Some of this response is probably hardwired. For example, in all but the most thoroughly conditioned, sudden changes in environment, a blinding flash or the peal of thunder provoke a startle. Fear is triggered. A physical response begins. It may be quickly aborted, but it is very difficult to prevent initiation by a typical trigger. Consider the sensation after a near miss on the freeway, when only a quick twist of the wheel avoided certain collision. The act was not truly deliberate. In its aftermath, the event is consciously replayed, the after effects are recognized as adrenalin’s effect wanes and fear is acknowledged.
Individuals with repeated exposure to unpleasant surroundings may become inured to flashing lights and loud sounds so that startle does not occur. Therefore, the process of the, almost reflex, emotional response can bend to conditioning. It is conditioning or modification of the process of a different sort that can become a health problem. Traumatic events carry memories of associated sights, sounds and smells. Conscious replay of events may attach seemingly innocuous sensory input to a perceived life-threatening or traumatic event so that the short path to emotional response is triggered inappropriately, even unconsciously. In addition, the pathway to emotional response may activate with no outward cause. No prior conditioning, no bad experience, in fact nothing at all is needed for this response mechanism to take on a life of its own. When this occurs, bouts of rapid heart rate, hunger for air, sweating, blood pressure elevation and chest discomfort can develop, seemingly out of thin air.
For many people, the symptoms of the fear/anxiety response become like a seizure disorder. They may be completely unpredictable, occurring at home, in public, alone or with family. They may occur while awake or awake someone from sleep. To the affected, the sensations are indistinguishable from severe illness with the threat of death. The conscious mind is indeed seized by the more dominant emotional center producing events that have escaped control. The discomfort is real. The changes in the body’s physiology may be so profound that, without testing, it can be impossible to distinguish such an event from an ongoing heart attack.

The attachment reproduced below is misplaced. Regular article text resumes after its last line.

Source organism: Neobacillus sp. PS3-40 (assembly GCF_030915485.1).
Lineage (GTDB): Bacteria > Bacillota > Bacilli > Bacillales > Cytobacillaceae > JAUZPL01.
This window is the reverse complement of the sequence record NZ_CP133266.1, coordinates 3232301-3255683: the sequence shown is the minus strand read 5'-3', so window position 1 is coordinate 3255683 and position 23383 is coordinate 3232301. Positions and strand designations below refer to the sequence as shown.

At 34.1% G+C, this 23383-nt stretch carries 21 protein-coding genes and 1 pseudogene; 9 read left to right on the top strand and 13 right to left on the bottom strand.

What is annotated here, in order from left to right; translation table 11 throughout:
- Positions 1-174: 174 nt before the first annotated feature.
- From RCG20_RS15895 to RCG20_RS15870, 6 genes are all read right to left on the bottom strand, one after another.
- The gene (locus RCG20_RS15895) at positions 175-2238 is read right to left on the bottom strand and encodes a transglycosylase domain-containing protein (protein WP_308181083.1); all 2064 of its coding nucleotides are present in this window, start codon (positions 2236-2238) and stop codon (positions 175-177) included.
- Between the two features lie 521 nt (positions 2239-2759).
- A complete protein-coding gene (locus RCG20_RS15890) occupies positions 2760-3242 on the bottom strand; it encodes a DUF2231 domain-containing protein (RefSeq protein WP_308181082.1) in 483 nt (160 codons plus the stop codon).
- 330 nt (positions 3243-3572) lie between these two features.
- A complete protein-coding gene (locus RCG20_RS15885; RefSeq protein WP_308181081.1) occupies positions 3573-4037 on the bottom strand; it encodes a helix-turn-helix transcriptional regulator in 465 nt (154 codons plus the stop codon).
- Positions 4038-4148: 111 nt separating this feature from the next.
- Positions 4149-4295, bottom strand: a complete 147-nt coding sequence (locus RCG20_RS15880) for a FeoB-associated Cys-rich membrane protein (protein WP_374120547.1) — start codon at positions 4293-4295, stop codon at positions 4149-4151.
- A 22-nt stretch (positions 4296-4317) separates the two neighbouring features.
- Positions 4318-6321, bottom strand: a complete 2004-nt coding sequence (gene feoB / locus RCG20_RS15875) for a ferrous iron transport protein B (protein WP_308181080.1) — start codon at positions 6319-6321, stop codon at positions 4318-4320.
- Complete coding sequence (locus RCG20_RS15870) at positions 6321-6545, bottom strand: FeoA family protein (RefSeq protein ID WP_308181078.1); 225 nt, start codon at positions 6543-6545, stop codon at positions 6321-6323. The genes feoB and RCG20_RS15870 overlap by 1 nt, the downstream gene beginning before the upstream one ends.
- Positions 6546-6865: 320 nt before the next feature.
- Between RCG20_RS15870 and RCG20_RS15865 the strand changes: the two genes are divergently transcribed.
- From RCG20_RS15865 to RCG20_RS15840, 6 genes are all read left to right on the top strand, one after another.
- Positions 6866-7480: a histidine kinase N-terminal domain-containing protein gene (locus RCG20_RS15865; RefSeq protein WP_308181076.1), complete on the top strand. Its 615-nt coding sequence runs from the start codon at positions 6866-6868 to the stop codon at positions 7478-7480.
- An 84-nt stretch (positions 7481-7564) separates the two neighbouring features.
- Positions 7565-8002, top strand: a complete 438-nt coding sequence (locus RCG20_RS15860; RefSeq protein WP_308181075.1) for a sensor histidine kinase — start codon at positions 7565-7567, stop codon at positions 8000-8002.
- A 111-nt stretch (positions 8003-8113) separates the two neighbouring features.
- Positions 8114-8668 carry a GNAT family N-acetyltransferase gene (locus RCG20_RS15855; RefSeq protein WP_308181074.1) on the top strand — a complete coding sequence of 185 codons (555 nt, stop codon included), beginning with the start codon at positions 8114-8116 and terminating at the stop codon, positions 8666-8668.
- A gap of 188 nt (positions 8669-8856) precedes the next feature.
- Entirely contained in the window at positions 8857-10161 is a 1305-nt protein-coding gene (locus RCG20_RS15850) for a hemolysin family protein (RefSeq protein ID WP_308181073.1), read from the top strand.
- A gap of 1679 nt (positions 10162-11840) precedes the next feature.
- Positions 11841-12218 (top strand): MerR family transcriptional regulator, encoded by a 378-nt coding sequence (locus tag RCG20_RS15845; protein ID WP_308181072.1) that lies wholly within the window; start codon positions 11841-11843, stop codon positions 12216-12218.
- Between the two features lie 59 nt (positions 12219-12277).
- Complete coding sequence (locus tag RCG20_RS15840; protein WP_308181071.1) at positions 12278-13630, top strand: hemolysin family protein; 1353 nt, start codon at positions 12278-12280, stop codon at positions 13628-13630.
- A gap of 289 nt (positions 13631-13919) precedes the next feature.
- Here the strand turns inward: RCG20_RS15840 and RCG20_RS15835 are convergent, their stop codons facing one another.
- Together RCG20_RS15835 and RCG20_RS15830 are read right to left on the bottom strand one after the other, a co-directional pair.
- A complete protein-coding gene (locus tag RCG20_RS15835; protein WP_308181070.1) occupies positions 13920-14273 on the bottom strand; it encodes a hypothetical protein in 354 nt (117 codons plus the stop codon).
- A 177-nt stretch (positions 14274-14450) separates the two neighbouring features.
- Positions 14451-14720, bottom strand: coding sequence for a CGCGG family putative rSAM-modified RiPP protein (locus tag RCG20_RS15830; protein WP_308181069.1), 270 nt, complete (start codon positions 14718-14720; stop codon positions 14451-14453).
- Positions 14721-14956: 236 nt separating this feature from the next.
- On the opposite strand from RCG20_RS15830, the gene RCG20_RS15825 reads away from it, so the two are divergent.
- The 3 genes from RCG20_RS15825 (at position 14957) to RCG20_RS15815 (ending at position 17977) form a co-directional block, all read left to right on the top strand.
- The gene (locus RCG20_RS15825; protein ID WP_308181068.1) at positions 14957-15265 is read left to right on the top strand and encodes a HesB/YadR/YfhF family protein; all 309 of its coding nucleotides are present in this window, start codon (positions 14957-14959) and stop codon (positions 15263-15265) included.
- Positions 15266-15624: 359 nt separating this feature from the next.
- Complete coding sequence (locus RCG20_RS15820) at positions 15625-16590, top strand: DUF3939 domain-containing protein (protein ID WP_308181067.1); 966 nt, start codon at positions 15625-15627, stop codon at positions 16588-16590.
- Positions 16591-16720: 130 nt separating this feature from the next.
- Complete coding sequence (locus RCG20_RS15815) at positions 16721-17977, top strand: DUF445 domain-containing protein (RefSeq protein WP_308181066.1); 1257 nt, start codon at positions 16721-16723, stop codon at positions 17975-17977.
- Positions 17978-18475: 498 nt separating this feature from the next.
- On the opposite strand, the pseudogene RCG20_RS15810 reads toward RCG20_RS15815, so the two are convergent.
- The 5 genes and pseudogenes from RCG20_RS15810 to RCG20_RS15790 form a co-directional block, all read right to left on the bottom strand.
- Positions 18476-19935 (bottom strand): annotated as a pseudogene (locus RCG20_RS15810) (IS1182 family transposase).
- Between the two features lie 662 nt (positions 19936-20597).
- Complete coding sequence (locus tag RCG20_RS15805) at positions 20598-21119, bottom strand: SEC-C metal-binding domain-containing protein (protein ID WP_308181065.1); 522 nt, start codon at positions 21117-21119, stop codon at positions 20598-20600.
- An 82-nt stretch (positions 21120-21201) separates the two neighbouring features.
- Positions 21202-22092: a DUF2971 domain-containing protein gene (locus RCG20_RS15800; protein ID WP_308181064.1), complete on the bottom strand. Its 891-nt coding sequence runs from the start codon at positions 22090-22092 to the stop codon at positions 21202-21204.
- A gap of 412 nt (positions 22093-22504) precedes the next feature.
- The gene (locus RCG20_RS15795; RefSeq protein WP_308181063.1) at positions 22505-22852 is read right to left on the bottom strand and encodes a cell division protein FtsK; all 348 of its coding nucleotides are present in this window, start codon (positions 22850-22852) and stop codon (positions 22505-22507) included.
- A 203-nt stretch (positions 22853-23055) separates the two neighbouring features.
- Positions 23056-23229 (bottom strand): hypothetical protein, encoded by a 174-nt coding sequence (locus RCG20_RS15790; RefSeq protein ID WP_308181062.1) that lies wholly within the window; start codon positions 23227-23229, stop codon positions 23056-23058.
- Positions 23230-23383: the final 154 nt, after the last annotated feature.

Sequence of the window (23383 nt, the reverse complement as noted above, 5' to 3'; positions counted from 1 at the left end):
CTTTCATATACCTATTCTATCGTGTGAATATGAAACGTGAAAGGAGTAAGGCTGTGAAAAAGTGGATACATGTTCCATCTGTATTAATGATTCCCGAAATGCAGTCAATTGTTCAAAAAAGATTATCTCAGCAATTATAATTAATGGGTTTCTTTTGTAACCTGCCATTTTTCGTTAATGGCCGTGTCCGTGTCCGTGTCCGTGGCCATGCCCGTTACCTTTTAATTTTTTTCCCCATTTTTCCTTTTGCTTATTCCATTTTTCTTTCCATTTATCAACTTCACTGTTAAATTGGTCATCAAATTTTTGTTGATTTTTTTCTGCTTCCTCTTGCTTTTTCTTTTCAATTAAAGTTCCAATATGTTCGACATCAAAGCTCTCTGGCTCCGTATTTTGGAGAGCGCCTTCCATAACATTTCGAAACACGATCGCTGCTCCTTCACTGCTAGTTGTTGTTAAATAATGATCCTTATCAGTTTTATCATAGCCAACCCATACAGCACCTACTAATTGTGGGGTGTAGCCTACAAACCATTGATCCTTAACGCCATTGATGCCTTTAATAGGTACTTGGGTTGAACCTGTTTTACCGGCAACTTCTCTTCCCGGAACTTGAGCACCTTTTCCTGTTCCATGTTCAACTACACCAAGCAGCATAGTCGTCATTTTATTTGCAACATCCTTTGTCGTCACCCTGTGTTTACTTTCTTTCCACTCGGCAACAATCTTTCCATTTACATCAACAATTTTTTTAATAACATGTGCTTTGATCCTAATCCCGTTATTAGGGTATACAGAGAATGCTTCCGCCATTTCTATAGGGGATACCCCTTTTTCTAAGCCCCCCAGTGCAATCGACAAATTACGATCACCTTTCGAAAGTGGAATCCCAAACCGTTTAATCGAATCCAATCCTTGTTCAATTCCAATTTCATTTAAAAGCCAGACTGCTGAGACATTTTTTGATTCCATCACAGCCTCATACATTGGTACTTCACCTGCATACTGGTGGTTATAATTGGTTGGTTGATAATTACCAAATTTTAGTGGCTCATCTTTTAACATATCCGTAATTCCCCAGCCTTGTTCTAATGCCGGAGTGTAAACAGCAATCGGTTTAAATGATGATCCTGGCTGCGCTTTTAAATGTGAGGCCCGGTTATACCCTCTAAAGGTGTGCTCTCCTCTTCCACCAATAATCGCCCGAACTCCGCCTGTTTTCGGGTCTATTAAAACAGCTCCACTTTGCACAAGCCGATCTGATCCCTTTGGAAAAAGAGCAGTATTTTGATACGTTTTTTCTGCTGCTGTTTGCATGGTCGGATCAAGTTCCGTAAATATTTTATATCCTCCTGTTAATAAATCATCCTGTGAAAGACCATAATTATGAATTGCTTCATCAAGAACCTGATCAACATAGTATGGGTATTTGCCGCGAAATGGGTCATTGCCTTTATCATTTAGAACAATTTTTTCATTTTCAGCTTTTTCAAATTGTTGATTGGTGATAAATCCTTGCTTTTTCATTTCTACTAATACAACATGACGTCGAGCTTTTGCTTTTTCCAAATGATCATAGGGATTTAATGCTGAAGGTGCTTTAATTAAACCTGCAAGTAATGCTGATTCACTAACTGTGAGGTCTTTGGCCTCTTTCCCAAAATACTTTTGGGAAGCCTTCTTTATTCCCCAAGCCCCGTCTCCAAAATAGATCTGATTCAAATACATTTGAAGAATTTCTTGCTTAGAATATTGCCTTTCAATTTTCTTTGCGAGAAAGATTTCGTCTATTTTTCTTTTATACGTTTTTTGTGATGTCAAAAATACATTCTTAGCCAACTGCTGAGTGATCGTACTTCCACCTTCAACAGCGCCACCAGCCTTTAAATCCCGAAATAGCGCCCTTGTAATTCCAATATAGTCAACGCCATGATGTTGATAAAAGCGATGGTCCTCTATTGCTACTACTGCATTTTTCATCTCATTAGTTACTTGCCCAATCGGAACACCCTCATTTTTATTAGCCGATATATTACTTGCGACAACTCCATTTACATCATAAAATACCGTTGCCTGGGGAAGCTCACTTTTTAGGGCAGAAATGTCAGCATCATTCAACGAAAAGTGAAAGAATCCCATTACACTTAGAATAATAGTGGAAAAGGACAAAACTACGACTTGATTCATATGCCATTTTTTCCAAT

In 1871, Dr. Jacob Da Costa, a physician active in the American Civil War, recorded the symptoms of hundreds of soldiers who were crippled by bouts of breathlessness, palpitations, fatigue, sweats, nervousness, and dizziness. Their illness clearly arose from war experience, yet no measurable abnormality could be found. He described the appearance of the suffering veterans in the throes of these events, and afterwards, as that of someone engaged in severe or exhausting effort. Da Costa’s observations were quickly dismissed and forgotten. Many years later, the symptoms, findings, and experience collected by dedicated, scientific study would reawaken interest in this phenomenon. It then received the name "Da Costa’s syndrome". Unfortunately, the concept still did not find firm footing in the medical lexicon. Names like neurasthenia, nervous exhaustion, shell shock, soldier’s heart, panic and anxiety disorder were bandied about. The disorder Da Costa described is an abnormality in nervous function that can be primary or triggered by external stressors. It is genuine, organic, and treatable. Therefore, patients are best served if we use the name DaCosta’s Syndrome in preference to the pejorative, Panic Attack.
The sensations and outward appearance of the affected individual very closely simulate a heart attack. They may occur in response to specific sights, sounds, smells, or situations. When part of another disorder, such as Post-Traumatic Stress Disorder, the triggers may be very specific. However, when the disorder is primary, there may be no trigger. Episodes occur at random and may wake some people from sleep. Anyone may be affected. I have taken care of firefighters who can face a burning building, yet are still troubled by these episodes with no recognized trigger. Unfortunately, there is no test to be certain of their presence. All other sources of discomfort must be ruled out before settling upon DaCosta’s syndrome as the cause of symptoms. On the other hand, there are effective treatments. Several medicines, particularly those affecting serotonin use in the brain, are useful and not habit-forming. Behavioral therapy may also be effective and eventually allow withdrawal of medicines. All should be coordinated with the help of a physician.